The International Year of Light and Light-based Technologies (IYL) is a global initiative for 2015 that has been adopted by the United Nations to celebrate light and optical technologies. CAROLINE HAYES looks ahead to next year's program, which is timed to coincide with several significant anniversaries in the history of light-based technologies.
The year 2015 will see the anniversary of several events and discoveries regarding light. It marks the 1000-year anniversary of scientist Ibn al-Haytham's seven-volume Kitab al-Manazir, or Book of Optics. It also marks the centennial of Albert Einstein's general relativity equations, a theory that was tested using light. The first observation that brought the theory to public attention was light deflection from the sun during an eclipse.
2015 also marks 50 years since Arno Penzias and Bob Wilson at Bell Labs discovered the cosmic microwave background — or the echo of the origin of the universe — which is now known as the Big Bang theory.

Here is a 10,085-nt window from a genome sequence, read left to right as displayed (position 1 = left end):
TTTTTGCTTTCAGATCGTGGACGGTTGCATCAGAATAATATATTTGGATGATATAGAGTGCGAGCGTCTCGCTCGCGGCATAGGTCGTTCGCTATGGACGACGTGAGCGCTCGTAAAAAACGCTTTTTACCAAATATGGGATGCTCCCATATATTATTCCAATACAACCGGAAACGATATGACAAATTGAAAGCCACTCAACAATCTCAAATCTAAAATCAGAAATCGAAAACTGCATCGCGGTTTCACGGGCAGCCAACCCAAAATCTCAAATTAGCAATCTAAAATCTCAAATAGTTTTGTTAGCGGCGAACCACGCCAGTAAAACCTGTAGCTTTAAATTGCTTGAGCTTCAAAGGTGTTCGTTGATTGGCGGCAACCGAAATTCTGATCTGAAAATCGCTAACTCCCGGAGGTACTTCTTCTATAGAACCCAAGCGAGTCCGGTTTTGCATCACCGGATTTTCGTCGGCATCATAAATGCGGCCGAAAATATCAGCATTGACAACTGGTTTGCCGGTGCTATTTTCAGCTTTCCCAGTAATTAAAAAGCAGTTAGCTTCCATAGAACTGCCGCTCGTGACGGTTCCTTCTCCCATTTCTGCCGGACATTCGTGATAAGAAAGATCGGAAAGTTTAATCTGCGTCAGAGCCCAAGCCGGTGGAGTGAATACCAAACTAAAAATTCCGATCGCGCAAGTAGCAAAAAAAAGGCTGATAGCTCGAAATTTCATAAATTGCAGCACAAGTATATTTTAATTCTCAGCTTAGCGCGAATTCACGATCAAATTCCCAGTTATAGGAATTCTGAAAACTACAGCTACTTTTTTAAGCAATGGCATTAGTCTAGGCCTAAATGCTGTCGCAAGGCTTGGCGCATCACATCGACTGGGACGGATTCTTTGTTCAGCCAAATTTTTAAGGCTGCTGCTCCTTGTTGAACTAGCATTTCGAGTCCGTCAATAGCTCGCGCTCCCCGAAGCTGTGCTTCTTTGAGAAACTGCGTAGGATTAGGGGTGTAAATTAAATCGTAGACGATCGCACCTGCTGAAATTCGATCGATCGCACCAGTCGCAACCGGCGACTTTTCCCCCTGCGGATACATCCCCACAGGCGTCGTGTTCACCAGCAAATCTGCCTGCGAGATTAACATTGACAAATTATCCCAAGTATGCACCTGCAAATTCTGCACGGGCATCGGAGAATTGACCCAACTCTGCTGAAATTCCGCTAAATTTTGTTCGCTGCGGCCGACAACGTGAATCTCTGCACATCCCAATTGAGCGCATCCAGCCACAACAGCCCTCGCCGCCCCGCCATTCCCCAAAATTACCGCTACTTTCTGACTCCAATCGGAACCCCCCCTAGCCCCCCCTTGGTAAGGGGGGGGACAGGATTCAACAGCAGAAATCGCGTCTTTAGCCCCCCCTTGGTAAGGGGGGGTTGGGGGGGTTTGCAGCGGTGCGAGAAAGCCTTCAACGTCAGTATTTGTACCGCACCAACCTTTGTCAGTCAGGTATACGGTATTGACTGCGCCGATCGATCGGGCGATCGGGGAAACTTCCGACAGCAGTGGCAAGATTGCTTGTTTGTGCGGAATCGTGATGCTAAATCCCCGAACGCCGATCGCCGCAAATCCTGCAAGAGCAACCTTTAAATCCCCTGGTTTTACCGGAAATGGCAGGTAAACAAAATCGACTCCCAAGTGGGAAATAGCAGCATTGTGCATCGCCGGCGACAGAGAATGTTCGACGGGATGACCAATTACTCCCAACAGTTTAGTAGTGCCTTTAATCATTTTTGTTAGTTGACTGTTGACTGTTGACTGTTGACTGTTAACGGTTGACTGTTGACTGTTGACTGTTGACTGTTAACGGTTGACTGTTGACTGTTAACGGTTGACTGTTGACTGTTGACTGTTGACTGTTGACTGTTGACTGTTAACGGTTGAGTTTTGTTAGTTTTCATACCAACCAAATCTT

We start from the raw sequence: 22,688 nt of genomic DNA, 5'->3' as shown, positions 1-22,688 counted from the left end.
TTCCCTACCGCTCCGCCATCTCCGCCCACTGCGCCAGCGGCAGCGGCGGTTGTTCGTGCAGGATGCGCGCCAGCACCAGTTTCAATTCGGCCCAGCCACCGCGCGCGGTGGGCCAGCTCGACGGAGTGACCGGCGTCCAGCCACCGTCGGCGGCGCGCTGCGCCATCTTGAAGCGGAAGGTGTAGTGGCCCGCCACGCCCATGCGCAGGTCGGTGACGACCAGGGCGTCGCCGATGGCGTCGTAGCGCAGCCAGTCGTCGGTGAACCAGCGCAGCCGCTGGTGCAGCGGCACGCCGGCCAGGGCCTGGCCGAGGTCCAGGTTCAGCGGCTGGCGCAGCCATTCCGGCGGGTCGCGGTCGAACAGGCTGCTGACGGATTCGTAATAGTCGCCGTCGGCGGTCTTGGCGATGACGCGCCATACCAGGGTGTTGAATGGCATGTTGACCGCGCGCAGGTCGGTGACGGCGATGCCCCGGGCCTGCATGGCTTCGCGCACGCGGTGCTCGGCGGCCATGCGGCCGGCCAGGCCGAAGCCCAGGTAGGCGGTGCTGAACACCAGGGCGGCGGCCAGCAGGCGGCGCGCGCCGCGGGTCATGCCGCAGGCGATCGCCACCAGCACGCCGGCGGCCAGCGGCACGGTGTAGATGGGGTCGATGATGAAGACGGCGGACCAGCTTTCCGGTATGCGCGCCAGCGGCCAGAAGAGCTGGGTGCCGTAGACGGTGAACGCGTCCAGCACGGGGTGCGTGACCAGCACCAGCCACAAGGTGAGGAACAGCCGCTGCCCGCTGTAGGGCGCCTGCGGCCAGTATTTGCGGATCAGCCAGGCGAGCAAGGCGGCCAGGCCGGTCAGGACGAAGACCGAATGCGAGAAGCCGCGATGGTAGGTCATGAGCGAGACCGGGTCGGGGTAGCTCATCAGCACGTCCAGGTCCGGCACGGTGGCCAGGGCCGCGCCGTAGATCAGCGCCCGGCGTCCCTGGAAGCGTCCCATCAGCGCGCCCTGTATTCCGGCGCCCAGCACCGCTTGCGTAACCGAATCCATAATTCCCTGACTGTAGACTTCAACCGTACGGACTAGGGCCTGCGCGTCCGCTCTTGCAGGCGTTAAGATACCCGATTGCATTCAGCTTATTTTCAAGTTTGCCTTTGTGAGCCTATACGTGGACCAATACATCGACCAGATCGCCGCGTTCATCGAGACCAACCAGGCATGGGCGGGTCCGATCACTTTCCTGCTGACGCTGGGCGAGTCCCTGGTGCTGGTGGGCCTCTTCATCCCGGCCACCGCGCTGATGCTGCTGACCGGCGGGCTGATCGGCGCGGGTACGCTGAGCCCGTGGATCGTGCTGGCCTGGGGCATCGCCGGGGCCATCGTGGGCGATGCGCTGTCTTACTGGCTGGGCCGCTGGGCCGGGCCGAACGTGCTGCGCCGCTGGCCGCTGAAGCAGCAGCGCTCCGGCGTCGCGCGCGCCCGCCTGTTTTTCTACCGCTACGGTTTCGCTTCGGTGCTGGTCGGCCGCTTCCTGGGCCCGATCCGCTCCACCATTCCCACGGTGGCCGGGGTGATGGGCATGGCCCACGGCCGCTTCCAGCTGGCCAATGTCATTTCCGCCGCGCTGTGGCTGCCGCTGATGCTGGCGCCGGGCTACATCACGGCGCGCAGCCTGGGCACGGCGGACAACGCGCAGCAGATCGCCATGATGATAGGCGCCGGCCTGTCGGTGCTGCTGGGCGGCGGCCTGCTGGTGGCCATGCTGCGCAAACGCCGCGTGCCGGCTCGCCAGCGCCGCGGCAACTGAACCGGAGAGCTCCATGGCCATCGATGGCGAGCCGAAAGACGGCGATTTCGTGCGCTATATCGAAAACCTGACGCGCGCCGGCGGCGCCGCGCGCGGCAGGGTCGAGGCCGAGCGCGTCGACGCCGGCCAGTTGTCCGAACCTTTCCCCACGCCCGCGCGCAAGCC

Despite all of these milestones, in the 21st century there are still communities that do not have access to light at the flick of a switch. IYL2015, in addition to its remit to highlight the importance of light and optical technologies, includes the Study After Sunset program. This initiative aims to increase work already underway to install solar lighting in rural communities in Africa so that children can continue their education after sundown. There are thought to be around 250 million homes in Africa that are not connected to any electricity grid.
A year for a legacy
Dr. Beth Taylor, PhD, chair of the UK National Committee for IYL2015, is passionate about the objective to extend lighting in rural areas. "People either have to switch off at 6pm, when the sun goes down, or have to depend on kerosene lamps, which are pretty dangerous and very expensive," she explained. The Study After Sunset project intends to help the various non-governmental organizations (NGOs) that currently distribute solar lamps and to increase - by an as-yet unspecified number - the number of homes that are lit after daylight hours.